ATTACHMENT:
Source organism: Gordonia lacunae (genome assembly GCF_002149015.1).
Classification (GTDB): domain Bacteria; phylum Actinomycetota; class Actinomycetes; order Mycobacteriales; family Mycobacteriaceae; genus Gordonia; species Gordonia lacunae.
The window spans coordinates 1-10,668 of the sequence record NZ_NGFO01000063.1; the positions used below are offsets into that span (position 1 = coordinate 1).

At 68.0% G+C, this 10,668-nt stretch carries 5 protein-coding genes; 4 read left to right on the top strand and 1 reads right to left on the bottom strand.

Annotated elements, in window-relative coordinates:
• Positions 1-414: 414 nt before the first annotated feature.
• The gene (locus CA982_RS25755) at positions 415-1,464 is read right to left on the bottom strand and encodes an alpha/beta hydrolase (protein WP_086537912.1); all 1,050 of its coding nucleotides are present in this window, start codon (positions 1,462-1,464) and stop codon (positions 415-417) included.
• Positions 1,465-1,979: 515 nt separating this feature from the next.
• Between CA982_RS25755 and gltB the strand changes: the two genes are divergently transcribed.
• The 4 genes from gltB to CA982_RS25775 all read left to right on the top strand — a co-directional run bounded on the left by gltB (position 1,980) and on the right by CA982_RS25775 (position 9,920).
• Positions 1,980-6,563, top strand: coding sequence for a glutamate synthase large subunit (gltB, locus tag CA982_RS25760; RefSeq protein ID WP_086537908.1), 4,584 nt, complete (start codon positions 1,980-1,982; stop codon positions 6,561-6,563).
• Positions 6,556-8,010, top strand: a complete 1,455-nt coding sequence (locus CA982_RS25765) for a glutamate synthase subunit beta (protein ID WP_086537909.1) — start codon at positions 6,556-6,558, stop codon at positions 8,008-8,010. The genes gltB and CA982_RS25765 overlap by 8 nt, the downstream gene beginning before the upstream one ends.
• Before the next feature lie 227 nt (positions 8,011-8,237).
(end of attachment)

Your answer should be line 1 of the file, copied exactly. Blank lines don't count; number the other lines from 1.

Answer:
Source organism: Gordonia lacunae (genome assembly GCF_002149015.1).